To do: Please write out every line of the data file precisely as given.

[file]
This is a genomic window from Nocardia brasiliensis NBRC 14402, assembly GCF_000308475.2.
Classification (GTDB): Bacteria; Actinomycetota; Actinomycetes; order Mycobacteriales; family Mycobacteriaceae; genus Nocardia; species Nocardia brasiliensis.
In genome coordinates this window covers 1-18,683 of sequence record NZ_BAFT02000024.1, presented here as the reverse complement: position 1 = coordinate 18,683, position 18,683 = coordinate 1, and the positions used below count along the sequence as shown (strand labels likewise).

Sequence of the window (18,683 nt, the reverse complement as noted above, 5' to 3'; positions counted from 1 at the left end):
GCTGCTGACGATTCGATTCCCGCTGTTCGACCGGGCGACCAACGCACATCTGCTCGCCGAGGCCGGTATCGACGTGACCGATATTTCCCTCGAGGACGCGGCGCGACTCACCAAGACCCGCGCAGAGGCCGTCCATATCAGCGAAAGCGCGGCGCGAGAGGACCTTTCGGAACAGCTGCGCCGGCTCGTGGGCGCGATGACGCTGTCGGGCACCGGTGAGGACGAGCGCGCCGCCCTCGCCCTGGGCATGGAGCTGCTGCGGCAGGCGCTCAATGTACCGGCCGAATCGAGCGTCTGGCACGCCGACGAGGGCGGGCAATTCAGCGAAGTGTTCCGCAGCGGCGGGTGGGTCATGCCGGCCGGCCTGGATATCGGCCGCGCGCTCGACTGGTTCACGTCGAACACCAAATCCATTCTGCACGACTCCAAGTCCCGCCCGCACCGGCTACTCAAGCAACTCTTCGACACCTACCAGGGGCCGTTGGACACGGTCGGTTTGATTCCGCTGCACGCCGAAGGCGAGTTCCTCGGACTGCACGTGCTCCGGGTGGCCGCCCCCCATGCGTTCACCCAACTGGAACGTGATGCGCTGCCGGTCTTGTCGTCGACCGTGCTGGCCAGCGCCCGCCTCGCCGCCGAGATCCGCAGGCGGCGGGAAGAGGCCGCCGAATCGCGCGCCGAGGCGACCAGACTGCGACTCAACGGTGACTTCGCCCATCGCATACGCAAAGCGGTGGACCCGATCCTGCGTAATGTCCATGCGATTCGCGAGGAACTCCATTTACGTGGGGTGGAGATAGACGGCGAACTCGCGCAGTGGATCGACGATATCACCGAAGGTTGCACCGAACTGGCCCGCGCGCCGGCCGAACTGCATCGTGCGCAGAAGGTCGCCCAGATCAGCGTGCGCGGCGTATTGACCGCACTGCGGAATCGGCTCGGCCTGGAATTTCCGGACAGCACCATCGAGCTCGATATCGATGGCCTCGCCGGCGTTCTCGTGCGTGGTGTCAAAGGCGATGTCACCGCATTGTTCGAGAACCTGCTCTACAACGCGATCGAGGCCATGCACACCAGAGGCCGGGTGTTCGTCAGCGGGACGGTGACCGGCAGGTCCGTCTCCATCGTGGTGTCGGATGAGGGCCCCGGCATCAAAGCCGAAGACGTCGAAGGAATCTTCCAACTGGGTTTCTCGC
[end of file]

This is a genomic window from Nocardia brasiliensis NBRC 14402, assembly GCF_000308475.2.
Classification (GTDB): Bacteria; Actinomycetota; Actinomycetes; order Mycobacteriales; family Mycobacteriaceae; genus Nocardia; species Nocardia brasiliensis.
In genome coordinates this window covers 1-18,683 of sequence record NZ_BAFT02000024.1, presented here as the reverse complement: position 1 = coordinate 18,683, position 18,683 = coordinate 1, and the positions used below count along the sequence as shown (strand labels likewise).

Sequence of the window (18,683 nt, the reverse complement as noted above, 5' to 3'; positions counted from 1 at the left end):
GCTGCTGACGATTCGATTCCCGCTGTTCGACCGGGCGACCAACGCACATCTGCTCGCCGAGGCCGGTATCGACGTGACCGATATTTCCCTCGAGGACGCGGCGCGACTCACCAAGACCCGCGCAGAGGCCGTCCATATCAGCGAAAGCGCGGCGCGAGAGGACCTTTCGGAACAGCTGCGCCGGCTCGTGGGCGCGATGACGCTGTCGGGCACCGGTGAGGACGAGCGCGCCGCCCTCGCCCTGGGCATGGAGCTGCTGCGGCAGGCGCTCAATGTACCGGCCGAATCGAGCGTCTGGCACGCCGACGAGGGCGGGCAATTCAGCGAAGTGTTCCGCAGCGGCGGGTGGGTCATGCCGGCCGGCCTGGATATCGGCCGCGCGCTCGACTGGTTCACGTCGAACACCAAATCCATTCTGCACGACTCCAAGTCCCGCCCGCACCGGCTACTCAAGCAACTCTTCGACACCTACCAGGGGCCGTTGGACACGGTCGGTTTGATTCCGCTGCACGCCGAAGGCGAGTTCCTCGGACTGCACGTGCTCCGGGTGGCCGCCCCCCATGCGTTCACCCAACTGGAACGTGATGCGCTGCCGGTCTTGTCGTCGACCGTGCTGGCCAGCGCCCGCCTCGCCGCCGAGATCCGCAGGCGGCGGGAAGAGGCCGCCGAATCGCGCGCCGAGGCGACCAGACTGCGACTCAACGGTGACTTCGCCCATCGCATACGCAAAGCGGTGGACCCGATCCTGCGTAATGTCCATGCGATTCGCGAGGAACTCCATTTACGTGGGGTGGAGATAGACGGCGAACTCGCGCAGTGGATCGACGATATCACCGAAGGTTGCACCGAACTGGCCCGCGCGCCGGCCGAACTGCATCGTGCGCAGAAGGTCGCCCAGATCAGCGTGCGCGGCGTATTGACCGCACTGCGGAATCGGCTCGGCCTGGAATTTCCGGACAGCACCATCGAGCTCGATATCGATGGCCTCGCCGGCGTTCTCGTGCGTGGTGTCAAAGGCGATGTCACCGCATTGTTCGAGAACCTGCTCTACAACGCGATCGAGGCCATGCACACCAGAGGCCGGGTGTTCGTCAGCGGGACGGTGACCGGCAGGTCCGTCTCCATCGTGGTGTCGGATGAGGGCCCCGGCATCAAAGCCGAAGACGTCGAAGGAATCTTCCAACTGGGTTTCTCGC